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Cute, power-efficient, traffic-beating smartbike is nearly ready to zip out of China

Electric bikes are perfect for getting around congested cities, and there are few more congested than Beijing in China, home to 20 million people. Tsinova, a Chinese e-bike manufacturer knows it, and although you may not have heard of the company until now, it’s time to start taking notice. Coming off the back of a large investment, the company has plans to start selling its innovative bikes outside China.

The concept of e-bikes is nothing new, but the company’s approach and drivetrain is something different. According to founder Chen Tengjiao, many e-bikes are made for people who don’t own a car, or for humdrum business use, but the Tsinova bikes are different — they’re made to appeal to people who own cars, but want something fun and more convenient for when the car isn’t right for the job. The design — particularly the TS01 seen above — reflects that. It’s urban, cute, and in the right set of colors, eye-catchingly modern as well.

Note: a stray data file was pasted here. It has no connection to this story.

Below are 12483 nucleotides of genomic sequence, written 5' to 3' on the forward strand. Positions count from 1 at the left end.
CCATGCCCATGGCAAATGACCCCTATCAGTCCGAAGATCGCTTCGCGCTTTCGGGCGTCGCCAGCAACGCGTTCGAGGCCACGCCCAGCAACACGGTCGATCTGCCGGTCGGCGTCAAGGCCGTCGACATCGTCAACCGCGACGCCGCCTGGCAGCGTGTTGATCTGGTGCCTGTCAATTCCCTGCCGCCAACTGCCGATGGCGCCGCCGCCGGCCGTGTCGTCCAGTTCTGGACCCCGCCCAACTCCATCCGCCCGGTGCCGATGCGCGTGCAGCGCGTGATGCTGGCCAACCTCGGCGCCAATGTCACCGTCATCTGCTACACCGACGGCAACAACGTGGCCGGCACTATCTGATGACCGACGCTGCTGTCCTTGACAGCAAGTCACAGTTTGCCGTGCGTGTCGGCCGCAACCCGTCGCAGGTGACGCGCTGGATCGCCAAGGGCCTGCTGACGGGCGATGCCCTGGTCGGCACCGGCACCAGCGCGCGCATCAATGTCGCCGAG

Related: This smartbike runs on Android, and shoots laser beams

Tsinova e-bikes use a clever drivetrain system that sees the bike react to the rider and the environment’s need. Called VeloUp, it uses a series of sensors to judge the road condition, and the rider’s intention. For example, it will understand if you want to simply go quickly, or if you’re pedaling harder to get up a hill, then adjust the power delivery accordingly. Very efficient. The motor has a fixed speed limit of about 12 miles per hour, so you’re not going to overtaking many motorcycles, but at least you won’t be stuck in traffic.

It’s all powered by a lithium-ion battery with an up to 44 mile range, and a two-hour recharge time, plus a smartphone app that connects using Bluetooth. The app includes navigation, access to different modes, the security system, and data on the battery and your own use of the bike. At only 14kg the TS01 should be easy to move around when you’re not riding it.

Tsinova has received the largest investment into any electric bike company yet, just over $$22 million, and is going to use at least some of the funds to launch its bikes outside of China. South Korea, Singapore, France, and Norway are those initially mentioned, but more are on the way; and due to Tsinova showing its bikes at CES 2016, we have high hopes for a U.S. launch too. In China, a Tsinova bike costs from the equivalent of $540.